It’s been debated since the 1960s. Residents of the three regional towns of Bendigo, Bathurst and Wagga Wagga have long been battling it out in water-cooler discussions about the true birthplace of the coveted deep-fried snack the Chiko Roll.
The origins of the spring roll-inspired snack can be linked back to Bendigo boilermaker Frank McEncroe, who took inspiration from a Chinese food vendor at the Richmond Cricket Club in the early 1950s.
Claiming that a spring roll is too flimsy to hold with one hand, McEncroe seized the opportunity to create a much larger and sturdier version of the fast-food staple.
Now, this is where the debate begins on which town is the true home of the roll.
As the story goes, once McEncroe perfected his intricate recipe, finding the perfect balance between the outer layer of crispy batter and the warm goodness of beef and vegetable on the inside, he brought his design to Wagga Wagga.
In 1951, the Bendigo-born boilermaker took his new idea interstate and sold it commercially for the first time at the Wagga Wagga Agriculture Show.
According to all accounts, the now-iconic Aussie roll was a hit among show-goers, selling out on the first day of sale.
Following the roll’s initial success in rural southwest NSW, McEncroe began mass-producing in Melbourne in the early 1960s.
As the years went on and the brand grew bigger, sales for the snack grew out of control, with reports that once the roll hit its peak of popularity in the 1970s, more than 40 million units were sold each year.
In 1995, the Chiko said goodbye to Victoria after the brand was sold to Simplot Australia, which manufactures the roll out of Bathurst to this day.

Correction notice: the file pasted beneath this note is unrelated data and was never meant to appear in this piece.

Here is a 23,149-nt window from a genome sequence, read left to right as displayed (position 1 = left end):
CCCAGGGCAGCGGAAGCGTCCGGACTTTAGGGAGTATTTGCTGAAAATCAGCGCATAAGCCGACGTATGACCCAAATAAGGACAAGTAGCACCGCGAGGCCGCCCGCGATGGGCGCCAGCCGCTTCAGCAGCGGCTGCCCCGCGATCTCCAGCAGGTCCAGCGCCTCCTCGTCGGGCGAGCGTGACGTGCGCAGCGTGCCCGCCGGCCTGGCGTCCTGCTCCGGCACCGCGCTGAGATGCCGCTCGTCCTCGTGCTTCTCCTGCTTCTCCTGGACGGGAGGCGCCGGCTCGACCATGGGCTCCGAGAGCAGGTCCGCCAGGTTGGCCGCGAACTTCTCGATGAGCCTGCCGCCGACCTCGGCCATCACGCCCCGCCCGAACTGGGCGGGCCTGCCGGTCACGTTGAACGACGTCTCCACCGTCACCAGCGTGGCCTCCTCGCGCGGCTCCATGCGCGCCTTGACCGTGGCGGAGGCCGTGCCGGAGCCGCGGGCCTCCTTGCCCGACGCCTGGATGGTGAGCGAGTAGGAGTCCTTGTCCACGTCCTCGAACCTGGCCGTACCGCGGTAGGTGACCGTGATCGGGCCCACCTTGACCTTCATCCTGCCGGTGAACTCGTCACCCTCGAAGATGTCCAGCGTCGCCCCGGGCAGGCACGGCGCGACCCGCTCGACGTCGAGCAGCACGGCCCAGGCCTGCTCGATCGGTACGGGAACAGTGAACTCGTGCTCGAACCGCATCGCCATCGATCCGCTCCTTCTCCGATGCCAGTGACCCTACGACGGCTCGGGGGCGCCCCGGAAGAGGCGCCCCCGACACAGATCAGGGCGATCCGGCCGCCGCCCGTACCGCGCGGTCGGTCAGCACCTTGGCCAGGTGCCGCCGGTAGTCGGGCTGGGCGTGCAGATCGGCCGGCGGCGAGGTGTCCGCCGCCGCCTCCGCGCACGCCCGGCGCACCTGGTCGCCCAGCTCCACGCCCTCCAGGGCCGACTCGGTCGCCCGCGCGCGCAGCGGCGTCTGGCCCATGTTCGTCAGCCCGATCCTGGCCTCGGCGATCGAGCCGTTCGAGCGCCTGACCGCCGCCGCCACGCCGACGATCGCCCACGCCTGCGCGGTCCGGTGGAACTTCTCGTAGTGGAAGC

That leaves us with the question: Where is the home of the Chiko Roll?
Relatives of McEncroe in Bendigo claim the birthplace of the genius who invented the roll takes the title.
McEncroe’s niece Jedda Noonan has stated publicly: “It was sold so widely here in our pubs, at our football matches, at our ag shows, there is that strong sense that … well, yeah, it’s Bendigo’s.”
And Bendigo MP Lisa Chesters said in 2016: “It’s just outrageous that these NSW MPs … can try and claim credit for the Chiko Roll … it was invented in Bendigo by a Bendigonian.”
Local MP for Riverina Michael McCormack has also chimed in with his two cents’ worth, stating: “We have in our Riverina Museum in Wagga Wagga the Gold Chiko Roll given to us by the manufacturers, acknowledging the fact that Wagga Wagga is the home of the Chiko Roll.”
Museum of the Riverina manager Luke Grealy said while Wagga Wagga acknowledged where the roll had come from and where it had gone, there was only one true birthplace.
“We claim ownership of it. People don’t acknowledge where the idea was conceived or where it is manufactured years after the fact, they acknowledge where it was born, and that place is the Wagga Wagga Showgrounds,” he said.
“The people of Wagga believe it and the manufacturers themselves believe it, that is why we were awarded the Golden Chiko Roll in 2001.”
So whether you believe the Chiko Roll’s home is where the idea was conceived (Bendigo), where it was first sold (Wagga Wagga) or where it is made now (Bathurst), the debate lives on.
However, this cadet journalist is compelled to believe the true home is Wagga Wagga. It is on our Monopoly board, after all.
Original Article published by Jarryd Rowley on Region Riverina.